IEEE P1363 Research Contributions: Cryptanalysis


Cryptanalysis in Prime Order Subgroups of Zn*
Wenbo Mao

Many cryptographic protocols and cryptosystems have been proposed to make use of prime order subgroups of Zn* where n is the product of two large distinct primes. In this paper we analyse a number of such schemes. While these schemes were proposed to utilise the difficulty of factoring large integers or that of finding a trapdoor in Zn* (for instance, the order of an RSA group), our analyses show much easier problems,some even trivially easy, as their real security bases. We summarise three classes of security failures in these schemes, and provide a formula to help factoring n which has a special structure designed for makinguse of a prime order subgroup in Zn*. The formula provides a lowertime complexity for factorisation time which is independent of the length of n, and in most cases will be much faster than the known fastest factorisation.

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Faster Attacks on Elliptic Curve Cryptosystems
Michael Wiener and Robert Zuccherato

The previously best attack known on elliptic curve cryptosystems used in practice was the parallel collision search based on Pollard's rho method. The complexity of this attack is the square root of the prime order of the generating point used. For arbitrary curves, typically defined over GF(p) or GF(2m), the attack time can be reduced by a factor or the square root of 2, a small improvement. For subfield curves, those defined over GF(2ed) with coefficients defining the curve restricted to GF(2e), the attack time can be reduced by a factor of the square root of 2d. In particular for curves over GF(2m) with coefficients in GF(2), called anomalous binary curves or Koblitz curves, the attack time can be reduced by a factor of the square root of 2m. These curves have structure which allows faster cryptosystem computations. Unfortunately, this structure also helps the attacker. In an example, the time required to compute an elliptic curve logarithm on an anomalous binary curve overGF(2163) is reduced from 281 to 277 elliptic curve operations.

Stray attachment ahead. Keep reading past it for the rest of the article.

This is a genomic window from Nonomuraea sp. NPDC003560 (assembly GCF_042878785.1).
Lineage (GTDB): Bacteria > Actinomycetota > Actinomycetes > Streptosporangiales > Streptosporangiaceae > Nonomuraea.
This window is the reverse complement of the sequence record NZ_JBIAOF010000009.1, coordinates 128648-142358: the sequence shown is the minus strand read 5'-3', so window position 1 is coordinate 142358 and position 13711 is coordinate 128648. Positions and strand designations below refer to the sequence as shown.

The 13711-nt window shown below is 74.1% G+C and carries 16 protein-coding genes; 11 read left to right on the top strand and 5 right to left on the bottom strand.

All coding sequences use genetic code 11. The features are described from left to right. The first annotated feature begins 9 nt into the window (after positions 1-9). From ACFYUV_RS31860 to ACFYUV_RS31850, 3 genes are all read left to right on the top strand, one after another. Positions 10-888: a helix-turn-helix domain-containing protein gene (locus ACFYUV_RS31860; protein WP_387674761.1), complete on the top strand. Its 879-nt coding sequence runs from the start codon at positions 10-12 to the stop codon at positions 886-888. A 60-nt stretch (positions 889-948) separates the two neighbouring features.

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Improving the parallelized Pollard lambda search on binary anomalous curves
Robert Gallant, Robert Lambert, and Scott Vanstone

This paper shows how to apply a Pollard lambda search on a set of equivalence classes derived from the structure of the elliptic curve and which requires fewer interationsthat the standard method. In the case of binary anomalous curves overGF(2m), the new method speeds up the standard method by a factor ofabout the square root of 2m. For example, for binary anomalous curves over GF(2200), the speedup is about 20 times over previous methods.

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ISO 9796 1 and the new forgery strategy
Don Coppersmith, Shai Halevi and Charanjit Jutla

In this note we show how the new forgery strategy of Coron, Naccache and Sterncan be modified to break the ISO 9796-1 standard for RSA and Rabin digital signatures.